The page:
Intrapreneurship. The Secret Weapon of Corporate Success?

By Chapple

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Companies of all shapes and sizes face similar challenges, namely attracting, keeping and engaging the most talented employees whilst making a profit. What if there was only one thing a company needed to do that could achieve all those things? Well, there is and it is the little known or discussed concept of Intrapreneurship. If you list a few companies that consistently make huge profits, regularly top the ‘best company to work for’ list and are known to easily attract the top talent, Google, Virgin, Facebook, Pepsi, John Lewis and 3M for example, chances are they are also at the forefront of embracing Intrapreneurs in to their company.

What is Intrapreneurship?

The word was first coined by Gifford and Elizabeth Pinchot in 1978 and is defined as the act of behaving like an entrepreneur while working within a large organization. Intrapreneurship is known as the practice of a corporate management style that integrates risk-taking and innovation approaches, as well as the reward and motivational techniques that are more traditionally thought of as being the province of entrepreneurship.

If an employee comes up with an idea that could radically change the fortunes of their company simply by doing things another way or coming up with a new product or service idea that has great potential, they have two choices; they are given time, space and a budget within their existing company to develop their idea, or they go it alone and start their own company and turn into a competitor. On the face of it, the first option would seem the obvious choice for an employer, the second for an employee but it isn’t that straightforward.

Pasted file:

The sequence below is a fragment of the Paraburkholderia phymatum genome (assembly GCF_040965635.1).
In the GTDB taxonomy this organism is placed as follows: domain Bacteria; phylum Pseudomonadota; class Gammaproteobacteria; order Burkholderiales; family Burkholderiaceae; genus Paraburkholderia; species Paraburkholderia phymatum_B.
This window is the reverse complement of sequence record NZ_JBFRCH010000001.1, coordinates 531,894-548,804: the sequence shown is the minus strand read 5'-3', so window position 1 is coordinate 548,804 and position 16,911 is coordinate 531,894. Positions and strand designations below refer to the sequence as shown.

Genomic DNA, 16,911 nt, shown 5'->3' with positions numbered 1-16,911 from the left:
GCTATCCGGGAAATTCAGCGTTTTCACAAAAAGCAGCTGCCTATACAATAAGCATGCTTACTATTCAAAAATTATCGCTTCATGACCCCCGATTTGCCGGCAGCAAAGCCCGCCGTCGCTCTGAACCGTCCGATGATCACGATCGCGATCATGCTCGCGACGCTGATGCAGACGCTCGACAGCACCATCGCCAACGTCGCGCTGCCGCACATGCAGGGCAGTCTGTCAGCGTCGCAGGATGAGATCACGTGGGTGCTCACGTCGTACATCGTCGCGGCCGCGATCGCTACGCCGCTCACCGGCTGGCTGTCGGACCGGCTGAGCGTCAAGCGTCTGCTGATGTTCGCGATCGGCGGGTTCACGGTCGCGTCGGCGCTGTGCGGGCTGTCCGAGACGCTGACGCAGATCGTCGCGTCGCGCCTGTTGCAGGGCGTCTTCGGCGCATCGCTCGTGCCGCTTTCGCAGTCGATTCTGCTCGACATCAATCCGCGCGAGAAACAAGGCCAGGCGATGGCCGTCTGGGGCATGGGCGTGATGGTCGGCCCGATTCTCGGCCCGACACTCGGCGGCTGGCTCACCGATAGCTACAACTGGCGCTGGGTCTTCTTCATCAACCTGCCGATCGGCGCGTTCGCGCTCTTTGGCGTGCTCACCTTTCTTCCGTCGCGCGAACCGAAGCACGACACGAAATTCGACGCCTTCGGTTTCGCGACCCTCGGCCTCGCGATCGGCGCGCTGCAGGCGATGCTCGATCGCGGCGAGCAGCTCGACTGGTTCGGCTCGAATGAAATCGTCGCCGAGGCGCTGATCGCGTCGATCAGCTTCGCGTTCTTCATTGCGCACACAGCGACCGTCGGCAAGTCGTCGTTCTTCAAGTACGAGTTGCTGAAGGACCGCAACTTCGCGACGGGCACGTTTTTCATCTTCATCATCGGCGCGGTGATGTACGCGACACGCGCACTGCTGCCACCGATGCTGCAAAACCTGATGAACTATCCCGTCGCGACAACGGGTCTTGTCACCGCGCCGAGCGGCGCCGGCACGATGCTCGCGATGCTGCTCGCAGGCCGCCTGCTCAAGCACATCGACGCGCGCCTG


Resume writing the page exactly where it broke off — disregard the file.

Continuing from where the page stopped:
Many organizations understandably fear failure and don’t want to try new things and many individuals with innovative ideas fail to get them to market either through lack of funding or experience. Innovation can’t happen without doing things differently, taking risks, and above all else, failing and learning from it. So, collaboration between an employee with a great idea and a company with a creative vision can often bring about innovation that results in greater profits and industry prestige. It is therefore vitally important not only to make room for Intrapreneurs in an organization but also to provide incentives for them to stay.

Google is well known for its innovative approach and they set up a formal process for encouraging internal entrepreneurship, implementing ‘Innovation Time Off’ to encourage creativity among its employees and support continuous innovation. About 20% of an employee’s time is spent on company-related work that is of personal interest. Almost half of Google’s new-product launches, including Gmail, Google Earth and Google Glass, are said to have originated from the Innovation Time Off programme.

At LinkedIn, employees can pitch an idea to the executive team and if their idea is approved, they are able to spend up to three months dedicated to turning the idea into reality. At Facebook, they have ‘hackathons’ where they encourage teams to collaborate on projects. The “Like button”, one of the most important innovations in the company’s history, was the product of a hackathon. And it isn’t just tech companies that embrace Intrapreneurs, John Lewis has invested in the ‘JLab’, which will give start-ups office space and advice, with the overall aim of rolling out the project across its 40 stores.

The Chartered Institute of Personnel and Development found UK growth could be boosted if large firms adopted the entrepreneurial spirit of start-ups, but also discovered that only 12 per cent of employers are doing anything about nurturing it. For many large, long-established companies, becoming more entrepreneurial in outlook requires a sea change in attitude and structure but mayprove to be the only way to survive in the modern economy.